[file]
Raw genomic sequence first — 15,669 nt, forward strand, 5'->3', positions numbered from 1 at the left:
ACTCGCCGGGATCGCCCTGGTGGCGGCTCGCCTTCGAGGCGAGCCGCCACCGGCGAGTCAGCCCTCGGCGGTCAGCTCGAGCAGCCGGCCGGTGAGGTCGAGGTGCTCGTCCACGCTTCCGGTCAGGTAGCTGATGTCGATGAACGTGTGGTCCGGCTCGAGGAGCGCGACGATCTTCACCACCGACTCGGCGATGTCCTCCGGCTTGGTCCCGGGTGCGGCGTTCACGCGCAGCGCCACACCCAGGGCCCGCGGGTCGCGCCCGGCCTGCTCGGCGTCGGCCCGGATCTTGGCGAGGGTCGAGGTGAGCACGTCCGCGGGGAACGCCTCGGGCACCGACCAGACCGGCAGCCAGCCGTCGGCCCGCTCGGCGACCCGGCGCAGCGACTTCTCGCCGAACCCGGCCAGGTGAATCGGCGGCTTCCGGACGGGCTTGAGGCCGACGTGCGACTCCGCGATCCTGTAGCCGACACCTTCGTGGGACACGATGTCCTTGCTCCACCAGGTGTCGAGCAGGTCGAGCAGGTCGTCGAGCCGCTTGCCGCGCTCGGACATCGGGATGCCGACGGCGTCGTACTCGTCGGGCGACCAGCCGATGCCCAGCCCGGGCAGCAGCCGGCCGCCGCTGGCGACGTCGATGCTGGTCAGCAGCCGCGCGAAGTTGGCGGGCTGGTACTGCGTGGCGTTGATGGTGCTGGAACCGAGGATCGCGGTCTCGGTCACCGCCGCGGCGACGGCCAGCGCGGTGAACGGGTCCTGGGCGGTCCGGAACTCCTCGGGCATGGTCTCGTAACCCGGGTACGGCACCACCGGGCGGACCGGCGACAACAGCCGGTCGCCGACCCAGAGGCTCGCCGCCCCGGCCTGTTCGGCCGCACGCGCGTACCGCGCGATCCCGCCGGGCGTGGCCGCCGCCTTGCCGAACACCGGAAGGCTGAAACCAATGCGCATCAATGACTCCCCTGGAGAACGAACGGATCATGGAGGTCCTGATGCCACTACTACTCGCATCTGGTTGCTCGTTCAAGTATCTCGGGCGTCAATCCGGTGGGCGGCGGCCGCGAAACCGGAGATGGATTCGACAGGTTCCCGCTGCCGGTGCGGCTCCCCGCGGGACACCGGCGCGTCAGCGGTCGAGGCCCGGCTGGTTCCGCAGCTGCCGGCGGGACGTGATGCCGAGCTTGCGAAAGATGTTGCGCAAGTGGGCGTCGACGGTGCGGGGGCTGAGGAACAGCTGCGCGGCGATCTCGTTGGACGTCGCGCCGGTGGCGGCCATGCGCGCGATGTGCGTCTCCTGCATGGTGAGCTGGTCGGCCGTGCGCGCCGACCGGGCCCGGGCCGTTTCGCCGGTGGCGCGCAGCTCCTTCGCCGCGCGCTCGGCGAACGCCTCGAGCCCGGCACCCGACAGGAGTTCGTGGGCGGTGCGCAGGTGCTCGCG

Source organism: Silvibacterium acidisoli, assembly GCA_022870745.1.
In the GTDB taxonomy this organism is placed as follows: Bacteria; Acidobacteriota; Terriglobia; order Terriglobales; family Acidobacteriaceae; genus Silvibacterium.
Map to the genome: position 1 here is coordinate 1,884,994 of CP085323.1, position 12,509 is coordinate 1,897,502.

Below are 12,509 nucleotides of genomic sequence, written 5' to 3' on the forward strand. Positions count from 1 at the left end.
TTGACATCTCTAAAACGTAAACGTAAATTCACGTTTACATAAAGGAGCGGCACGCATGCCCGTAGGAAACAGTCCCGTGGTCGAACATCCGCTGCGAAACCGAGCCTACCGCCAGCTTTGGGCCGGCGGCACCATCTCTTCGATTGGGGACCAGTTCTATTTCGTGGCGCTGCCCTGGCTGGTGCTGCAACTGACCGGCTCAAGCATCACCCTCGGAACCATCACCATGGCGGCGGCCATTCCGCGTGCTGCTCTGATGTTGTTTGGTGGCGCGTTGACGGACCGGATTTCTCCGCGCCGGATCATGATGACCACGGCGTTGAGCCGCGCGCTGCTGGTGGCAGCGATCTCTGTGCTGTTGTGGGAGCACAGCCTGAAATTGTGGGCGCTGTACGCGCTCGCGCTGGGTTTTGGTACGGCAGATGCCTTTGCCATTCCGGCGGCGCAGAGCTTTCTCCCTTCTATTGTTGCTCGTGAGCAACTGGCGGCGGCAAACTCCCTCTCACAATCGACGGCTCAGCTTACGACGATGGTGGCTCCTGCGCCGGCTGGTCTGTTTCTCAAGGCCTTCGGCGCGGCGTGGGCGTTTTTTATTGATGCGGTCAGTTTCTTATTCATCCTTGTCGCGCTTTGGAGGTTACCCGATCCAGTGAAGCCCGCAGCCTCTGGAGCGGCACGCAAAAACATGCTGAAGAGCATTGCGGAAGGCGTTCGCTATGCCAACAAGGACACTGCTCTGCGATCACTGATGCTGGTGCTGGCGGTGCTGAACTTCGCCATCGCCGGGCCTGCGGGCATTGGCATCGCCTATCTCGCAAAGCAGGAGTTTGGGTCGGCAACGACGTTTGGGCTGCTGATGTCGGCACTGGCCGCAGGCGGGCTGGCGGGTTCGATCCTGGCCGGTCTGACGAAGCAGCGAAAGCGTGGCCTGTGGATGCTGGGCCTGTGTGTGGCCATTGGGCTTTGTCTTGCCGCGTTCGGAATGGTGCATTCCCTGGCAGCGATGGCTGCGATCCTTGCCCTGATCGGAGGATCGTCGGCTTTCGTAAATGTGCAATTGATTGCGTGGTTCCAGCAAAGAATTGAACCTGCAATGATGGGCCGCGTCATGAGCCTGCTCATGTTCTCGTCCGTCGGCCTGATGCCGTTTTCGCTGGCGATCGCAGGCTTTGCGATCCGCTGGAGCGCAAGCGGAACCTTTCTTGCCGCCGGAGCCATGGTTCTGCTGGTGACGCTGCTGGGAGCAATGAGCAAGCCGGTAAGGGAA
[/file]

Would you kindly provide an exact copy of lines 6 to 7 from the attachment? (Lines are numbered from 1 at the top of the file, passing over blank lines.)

Below are 12,509 nucleotides of genomic sequence, written 5' to 3' on the forward strand. Positions count from 1 at the left end.
TTGACATCTCTAAAACGTAAACGTAAATTCACGTTTACATAAAGGAGCGGCACGCATGCCCGTAGGAAACAGTCCCGTGGTCGAACATCCGCTGCGAAACCGAGCCTACCGCCAGCTTTGGGCCGGCGGCACCATCTCTTCGATTGGGGACCAGTTCTATTTCGTGGCGCTGCCCTGGCTGGTGCTGCAACTGACCGGCTCAAGCATCACCCTCGGAACCATCACCATGGCGGCGGCCATTCCGCGTGCTGCTCTGATGTTGTTTGGTGGCGCGTTGACGGACCGGATTTCTCCGCGCCGGATCATGATGACCACGGCGTTGAGCCGCGCGCTGCTGGTGGCAGCGATCTCTGTGCTGTTGTGGGAGCACAGCCTGAAATTGTGGGCGCTGTACGCGCTCGCGCTGGGTTTTGGTACGGCAGATGCCTTTGCCATTCCGGCGGCGCAGAGCTTTCTCCCTTCTATTGTTGCTCGTGAGCAACTGGCGGCGGCAAACTCCCTCTCACAATCGACGGCTCAGCTTACGACGATGGTGGCTCCTGCGCCGGCTGGTCTGTTTCTCAAGGCCTTCGGCGCGGCGTGGGCGTTTTTTATTGATGCGGTCAGTTTCTTATTCATCCTTGTCGCGCTTTGGAGGTTACCCGATCCAGTGAAGCCCGCAGCCTCTGGAGCGGCACGCAAAAACATGCTGAAGAGCATTGCGGAAGGCGTTCGCTATGCCAACAAGGACACTGCTCTGCGATCACTGATGCTGGTGCTGGCGGTGCTGAACTTCGCCATCGCCGGGCCTGCGGGCATTGGCATCGCCTATCTCGCAAAGCAGGAGTTTGGGTCGGCAACGACGTTTGGGCTGCTGATGTCGGCACTGGCCGCAGGCGGGCTGGCGGGTTCGATCCTGGCCGGTCTGACGAAGCAGCGAAAGCGTGGCCTGTGGATGCTGGGCCTGTGTGTGGCCATTGGGCTTTGTCTTGCCGCGTTCGGAATGGTGCATTCCCTGGCAGCGATGGCTGCGATCCTTGCCCTGATCGGAGGATCGTCGGCTTTCGTAAATGTGCAATTGATTGCGTGGTTCCAGCAAAGAATTGAACCTGCAATGATGGGCCGCGTCATGAGCCTGCTCATGTTCTCGTCCGTCGGCCTGATGCCGTTTTCGCTGGCGATCGCAGGCTTTGCGATCCGCTGGAGCGCAAGCGGAACCTTTCTTGCCGCCGGAGCCATGGTTCTGCTGGTGACGCTGCTGGGAGCAATGAGCAAGCCGGTAAGGGAA